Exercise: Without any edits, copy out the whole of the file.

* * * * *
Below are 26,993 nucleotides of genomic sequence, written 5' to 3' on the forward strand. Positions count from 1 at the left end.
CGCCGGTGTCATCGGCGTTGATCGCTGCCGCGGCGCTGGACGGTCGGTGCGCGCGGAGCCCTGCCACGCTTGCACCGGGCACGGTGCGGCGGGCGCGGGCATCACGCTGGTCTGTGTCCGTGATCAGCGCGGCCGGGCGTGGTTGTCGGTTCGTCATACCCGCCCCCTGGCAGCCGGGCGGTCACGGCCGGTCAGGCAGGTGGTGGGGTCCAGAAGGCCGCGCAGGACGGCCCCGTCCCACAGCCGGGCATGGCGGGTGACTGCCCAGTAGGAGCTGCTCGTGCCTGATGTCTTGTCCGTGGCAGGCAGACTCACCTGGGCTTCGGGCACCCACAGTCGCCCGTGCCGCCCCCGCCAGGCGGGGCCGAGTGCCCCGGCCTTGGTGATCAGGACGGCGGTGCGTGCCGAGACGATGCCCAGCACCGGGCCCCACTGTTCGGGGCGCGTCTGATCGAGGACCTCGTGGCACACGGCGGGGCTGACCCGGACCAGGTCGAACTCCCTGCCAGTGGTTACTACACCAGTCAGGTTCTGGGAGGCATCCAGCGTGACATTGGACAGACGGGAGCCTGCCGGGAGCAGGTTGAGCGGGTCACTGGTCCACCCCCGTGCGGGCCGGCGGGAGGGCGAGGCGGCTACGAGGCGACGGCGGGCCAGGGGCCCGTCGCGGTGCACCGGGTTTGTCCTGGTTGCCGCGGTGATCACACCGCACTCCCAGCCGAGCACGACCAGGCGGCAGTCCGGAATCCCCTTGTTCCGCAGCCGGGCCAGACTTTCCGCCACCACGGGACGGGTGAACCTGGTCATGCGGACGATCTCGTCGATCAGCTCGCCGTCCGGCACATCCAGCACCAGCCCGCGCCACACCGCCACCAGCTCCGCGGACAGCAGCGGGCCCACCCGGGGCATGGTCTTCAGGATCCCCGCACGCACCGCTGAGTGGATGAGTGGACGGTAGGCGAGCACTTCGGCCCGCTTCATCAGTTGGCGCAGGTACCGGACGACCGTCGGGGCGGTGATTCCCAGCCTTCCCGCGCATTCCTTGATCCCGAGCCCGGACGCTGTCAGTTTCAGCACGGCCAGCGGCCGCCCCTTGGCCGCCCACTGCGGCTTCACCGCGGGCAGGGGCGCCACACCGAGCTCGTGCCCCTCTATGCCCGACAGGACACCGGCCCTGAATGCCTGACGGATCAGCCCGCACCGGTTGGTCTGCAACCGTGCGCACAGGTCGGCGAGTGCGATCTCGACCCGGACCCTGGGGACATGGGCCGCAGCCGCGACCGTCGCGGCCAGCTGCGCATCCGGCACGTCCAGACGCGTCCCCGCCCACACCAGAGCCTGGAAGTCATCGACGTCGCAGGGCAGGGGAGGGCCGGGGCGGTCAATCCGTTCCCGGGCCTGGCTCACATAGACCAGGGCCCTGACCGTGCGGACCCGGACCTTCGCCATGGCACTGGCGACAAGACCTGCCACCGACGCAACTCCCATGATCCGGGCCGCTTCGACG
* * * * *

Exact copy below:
Below are 26,993 nucleotides of genomic sequence, written 5' to 3' on the forward strand. Positions count from 1 at the left end.
CGCCGGTGTCATCGGCGTTGATCGCTGCCGCGGCGCTGGACGGTCGGTGCGCGCGGAGCCCTGCCACGCTTGCACCGGGCACGGTGCGGCGGGCGCGGGCATCACGCTGGTCTGTGTCCGTGATCAGCGCGGCCGGGCGTGGTTGTCGGTTCGTCATACCCGCCCCCTGGCAGCCGGGCGGTCACGGCCGGTCAGGCAGGTGGTGGGGTCCAGAAGGCCGCGCAGGACGGCCCCGTCCCACAGCCGGGCATGGCGGGTGACTGCCCAGTAGGAGCTGCTCGTGCCTGATGTCTTGTCCGTGGCAGGCAGACTCACCTGGGCTTCGGGCACCCACAGTCGCCCGTGCCGCCCCCGCCAGGCGGGGCCGAGTGCCCCGGCCTTGGTGATCAGGACGGCGGTGCGTGCCGAGACGATGCCCAGCACCGGGCCCCACTGTTCGGGGCGCGTCTGATCGAGGACCTCGTGGCACACGGCGGGGCTGACCCGGACCAGGTCGAACTCCCTGCCAGTGGTTACTACACCAGTCAGGTTCTGGGAGGCATCCAGCGTGACATTGGACAGACGGGAGCCTGCCGGGAGCAGGTTGAGCGGGTCACTGGTCCACCCCCGTGCGGGCCGGCGGGAGGGCGAGGCGGCTACGAGGCGACGGCGGGCCAGGGGCCCGTCGCGGTGCACCGGGTTTGTCCTGGTTGCCGCGGTGATCACACCGCACTCCCAGCCGAGCACGACCAGGCGGCAGTCCGGAATCCCCTTGTTCCGCAGCCGGGCCAGACTTTCCGCCACCACGGGACGGGTGAACCTGGTCATGCGGACGATCTCGTCGATCAGCTCGCCGTCCGGCACATCCAGCACCAGCCCGCGCCACACCGCCACCAGCTCCGCGGACAGCAGCGGGCCCACCCGGGGCATGGTCTTCAGGATCCCCGCACGCACCGCTGAGTGGATGAGTGGACGGTAGGCGAGCACTTCGGCCCGCTTCATCAGTTGGCGCAGGTACCGGACGACCGTCGGGGCGGTGATTCCCAGCCTTCCCGCGCATTCCTTGATCCCGAGCCCGGACGCTGTCAGTTTCAGCACGGCCAGCGGCCGCCCCTTGGCCGCCCACTGCGGCTTCACCGCGGGCAGGGGCGCCACACCGAGCTCGTGCCCCTCTATGCCCGACAGGACACCGGCCCTGAATGCCTGACGGATCAGCCCGCACCGGTTGGTCTGCAACCGTGCGCACAGGTCGGCGAGTGCGATCTCGACCCGGACCCTGGGGACATGGGCCGCAGCCGCGACCGTCGCGGCCAGCTGCGCATCCGGCACGTCCAGACGCGTCCCCGCCCACACCAGAGCCTGGAAGTCATCGACGTCGCAGGGCAGGGGAGGGCCGGGGCGGTCAATCCGTTCCCGGGCCTGGCTCACATAGACCAGGGCCCTGACCGTGCGGACCCGGACCTTCGCCATGGCACTGGCGACAAGACCTGCCACCGACGCAACTCCCATGATCCGGGCCGCTTCGACG